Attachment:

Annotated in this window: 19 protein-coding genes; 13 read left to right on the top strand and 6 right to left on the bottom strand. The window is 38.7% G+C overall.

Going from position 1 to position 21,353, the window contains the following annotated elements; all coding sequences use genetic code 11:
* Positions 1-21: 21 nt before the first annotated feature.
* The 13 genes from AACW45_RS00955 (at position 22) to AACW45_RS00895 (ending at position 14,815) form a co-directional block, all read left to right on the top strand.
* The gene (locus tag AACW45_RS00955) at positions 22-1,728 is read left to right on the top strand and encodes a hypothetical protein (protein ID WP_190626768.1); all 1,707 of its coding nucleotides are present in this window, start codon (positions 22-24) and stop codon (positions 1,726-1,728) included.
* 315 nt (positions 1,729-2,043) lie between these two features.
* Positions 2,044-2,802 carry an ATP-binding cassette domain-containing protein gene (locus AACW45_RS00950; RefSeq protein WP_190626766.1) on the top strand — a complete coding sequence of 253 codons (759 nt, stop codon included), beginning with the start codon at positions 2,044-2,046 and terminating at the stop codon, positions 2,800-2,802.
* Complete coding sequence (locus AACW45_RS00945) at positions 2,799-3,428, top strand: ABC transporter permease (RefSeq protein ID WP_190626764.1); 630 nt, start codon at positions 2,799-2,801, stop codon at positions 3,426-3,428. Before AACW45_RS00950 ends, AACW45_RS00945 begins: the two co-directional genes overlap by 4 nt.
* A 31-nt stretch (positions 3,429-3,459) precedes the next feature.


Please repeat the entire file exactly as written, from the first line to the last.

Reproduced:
Annotated in this window: 19 protein-coding genes; 13 read left to right on the top strand and 6 right to left on the bottom strand. The window is 38.7% G+C overall.

Going from position 1 to position 21,353, the window contains the following annotated elements; all coding sequences use genetic code 11:
* Positions 1-21: 21 nt before the first annotated feature.
* The 13 genes from AACW45_RS00955 (at position 22) to AACW45_RS00895 (ending at position 14,815) form a co-directional block, all read left to right on the top strand.
* The gene (locus tag AACW45_RS00955) at positions 22-1,728 is read left to right on the top strand and encodes a hypothetical protein (protein ID WP_190626768.1); all 1,707 of its coding nucleotides are present in this window, start codon (positions 22-24) and stop codon (positions 1,726-1,728) included.
* 315 nt (positions 1,729-2,043) lie between these two features.
* Positions 2,044-2,802 carry an ATP-binding cassette domain-containing protein gene (locus AACW45_RS00950; RefSeq protein WP_190626766.1) on the top strand — a complete coding sequence of 253 codons (759 nt, stop codon included), beginning with the start codon at positions 2,044-2,046 and terminating at the stop codon, positions 2,800-2,802.
* Complete coding sequence (locus AACW45_RS00945) at positions 2,799-3,428, top strand: ABC transporter permease (RefSeq protein ID WP_190626764.1); 630 nt, start codon at positions 2,799-2,801, stop codon at positions 3,426-3,428. Before AACW45_RS00950 ends, AACW45_RS00945 begins: the two co-directional genes overlap by 4 nt.
* A 31-nt stretch (positions 3,429-3,459) precedes the next feature.